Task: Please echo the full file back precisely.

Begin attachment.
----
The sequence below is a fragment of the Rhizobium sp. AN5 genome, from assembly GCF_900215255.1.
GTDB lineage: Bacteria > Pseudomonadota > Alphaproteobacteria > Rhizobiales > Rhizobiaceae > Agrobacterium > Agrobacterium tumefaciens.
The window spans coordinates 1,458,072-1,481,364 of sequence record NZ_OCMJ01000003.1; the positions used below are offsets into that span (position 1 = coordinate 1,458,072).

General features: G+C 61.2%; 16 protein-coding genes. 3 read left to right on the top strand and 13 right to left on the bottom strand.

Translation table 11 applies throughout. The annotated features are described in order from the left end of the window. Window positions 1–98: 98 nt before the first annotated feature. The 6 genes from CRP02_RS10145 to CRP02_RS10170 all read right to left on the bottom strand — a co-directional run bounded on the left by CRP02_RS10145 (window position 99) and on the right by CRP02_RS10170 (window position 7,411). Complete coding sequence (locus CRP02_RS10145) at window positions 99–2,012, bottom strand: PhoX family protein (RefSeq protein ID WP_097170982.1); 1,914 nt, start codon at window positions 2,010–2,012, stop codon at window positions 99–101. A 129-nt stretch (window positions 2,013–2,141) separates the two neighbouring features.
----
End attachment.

The sequence below is a fragment of the Rhizobium sp. AN5 genome, from assembly GCF_900215255.1.
GTDB lineage: Bacteria > Pseudomonadota > Alphaproteobacteria > Rhizobiales > Rhizobiaceae > Agrobacterium > Agrobacterium tumefaciens.
The window spans coordinates 1,458,072-1,481,364 of sequence record NZ_OCMJ01000003.1; the positions used below are offsets into that span (position 1 = coordinate 1,458,072).

General features: G+C 61.2%; 16 protein-coding genes. 3 read left to right on the top strand and 13 right to left on the bottom strand.

Translation table 11 applies throughout. The annotated features are described in order from the left end of the window. Window positions 1–98: 98 nt before the first annotated feature. The 6 genes from CRP02_RS10145 to CRP02_RS10170 all read right to left on the bottom strand — a co-directional run bounded on the left by CRP02_RS10145 (window position 99) and on the right by CRP02_RS10170 (window position 7,411). Complete coding sequence (locus CRP02_RS10145) at window positions 99–2,012, bottom strand: PhoX family protein (RefSeq protein ID WP_097170982.1); 1,914 nt, start codon at window positions 2,010–2,012, stop codon at window positions 99–101. A 129-nt stretch (window positions 2,013–2,141) separates the two neighbouring features.